The words and drawings on the cover of Sons of Kemet’s Mercury Prize-nominated third album Your Queen Is a Reptile immediately throw down a gauntlet, an us-versus-them tension that animates their music. The title is printed on the front, and all of the track titles, listed on the back, follow the same format: “My Queen is Angela Davis,” “My Queen Is Harriet Tubman,” “My Queen Is Nanny of the Maroons,” an 18th-century Jamaican rebel leader. Ten total queens stand out in black against the Impulse Records orange. In South African artist Mzwandile Buthelezi’s twitching lines, each queen is adorned in traditional African finery, their long necks stacked with rings, spears in hand.

From this side of the Atlantic, all this might seem like a bit of surrealism paying homage to important figures that tend to be written out of our collective history. But then you realize that reed-player Shabaka Hutchings’s band is from London with roots in the colonies—Hutchings himself grew up in Barbados—and the context shifts. Suddenly, they’re not talking about any hypothetical queen but the Queen and, by extension, the entire British monarchy, the empire, and the historical subjugation of people of color in British society. “Your Queen is a reptile” becomes a modern variation on the Sex Pistols “God Save the Queen,” a call to action, a cry from a people whose worth the Queen and everything she stands for seems to ignore. By extension, Sons of Kemet delivers a similar shock of radical energy to jazz as punk did to the rest of rock ‘n’ roll.

“We claim our right to question your obsolete systems,” they write. To say “My Queen is Ada Eastman” (Hutchings’s great-grandmother) is to claim to a forgotten history, a statement of belonging, an embrace of patois and pidgin. From their perspective, the monarchy might as well not be human since it doesn’t view them as human: “We knew the system was rigged and the only path to freedom was for the system to burn.”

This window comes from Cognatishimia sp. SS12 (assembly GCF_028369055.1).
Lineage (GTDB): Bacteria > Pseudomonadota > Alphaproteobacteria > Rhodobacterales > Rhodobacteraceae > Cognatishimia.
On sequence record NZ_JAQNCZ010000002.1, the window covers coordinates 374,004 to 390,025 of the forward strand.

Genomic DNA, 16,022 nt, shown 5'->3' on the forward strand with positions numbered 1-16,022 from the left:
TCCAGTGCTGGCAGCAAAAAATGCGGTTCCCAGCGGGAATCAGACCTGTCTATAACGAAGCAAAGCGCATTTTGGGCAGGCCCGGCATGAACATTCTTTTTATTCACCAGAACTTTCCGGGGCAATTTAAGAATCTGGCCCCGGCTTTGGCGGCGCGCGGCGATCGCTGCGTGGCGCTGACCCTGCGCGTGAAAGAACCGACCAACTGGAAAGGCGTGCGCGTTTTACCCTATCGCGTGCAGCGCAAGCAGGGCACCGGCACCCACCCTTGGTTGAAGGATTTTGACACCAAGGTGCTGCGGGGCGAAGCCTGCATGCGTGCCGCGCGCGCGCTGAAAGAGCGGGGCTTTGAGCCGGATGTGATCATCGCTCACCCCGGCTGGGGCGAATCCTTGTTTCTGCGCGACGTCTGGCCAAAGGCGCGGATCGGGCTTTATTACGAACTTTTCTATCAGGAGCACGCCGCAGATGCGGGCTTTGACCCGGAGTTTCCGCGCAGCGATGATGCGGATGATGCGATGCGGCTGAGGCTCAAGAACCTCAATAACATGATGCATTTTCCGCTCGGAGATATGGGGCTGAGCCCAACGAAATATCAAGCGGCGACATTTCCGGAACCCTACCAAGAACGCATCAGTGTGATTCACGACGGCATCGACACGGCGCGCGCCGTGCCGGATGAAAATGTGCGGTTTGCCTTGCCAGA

These polemical politics grow directly out of Sons of Kemet’s music, a vision of jazz drawing on a volatile mix of sounds from around the black diaspora as a musical version of that pidgin and patois. Their unusual lineup of saxophone, tuba, and two drummers give the group a nimble, propulsive energy. That drive starts with tuba player Theon Cross, whose deeply funky bass line and countermelodies refer to everything from brass bands and New Orleans second lines to dancehall or Balkan beats. He even makes his horn sound like a scratching record on the album-closing “My Queen Is Doreen Lawrence.”

Around this foundation, the two drummers, Tom Skinner and Eddie Hicks, skitter and clatter, creating complex, intertwining patterns on treble-heavy snare drums, cymbals, and Afro-Cuban percussion instruments. Occasionally, they pull out bass drums to go in a heavier dub or hip-hop direction, but even then there is an overriding sense of lightness in their playing. The combination is surprisingly nimble, at times seeming like the rhythm section could just start strutting around the room without missing a beat.

And then there’s Hutchings himself, playing twisting melodies and nimble solos in glorious counterpoint to the rhythm machine underneath. At thirty-three, he’s already a central figure in London’s burgeoning jazz scene. Sons of Kemet is one of three adventurous bands he leads; the other two are Shabaka and the Ancestors, a free jazz band with South African players, and the Comet Is Coming, whose 2016 album of spacy electronic dance music, Channel the Spirits, was also nominated for a Mercury Prize. On Your Queen Is a Reptile, his playing is simple and focused, eschewing flashy runs for tight, direct lines, sounding at times like a toasting emcee or a West Indian deejay.

All these elements come together in combustible songs like “My Queen Is Harriet Tubman.” Hutchings plays a chattering tune, occasionally soulful, occasionally clipped, in conversation with an equally fleet bass line in Cross’s tuba, bouncing across octaves at will. The tempo feels breakneck, but it’s just fast enough to compel your body into motion without flying entirely out of control. Drummers Skinner and Hicks play an impossible number of percussion instruments, always on top of the beat in a way that pushing everything forward. At a key moment, Cross drops out, leaving Hutchings to hover on a single note while the drummers explode in a delirious breakdown. The song is just under six minutes long, but it’s more than enough to leave you exhausted.

Sons of Kemet’s political, multi-diasporic jazz stands out in an Art of Cool Festival lineup dominated by soul-jazz, R&B, and hip-hop. Their music has a ferocious, unrelenting presence, perhaps inspired by the energy of the queens they invoke: “Our Queens walked among us. Our queens led by action, by example, our Queens listened.” Thus Sons of Kemet listens, leads, combines.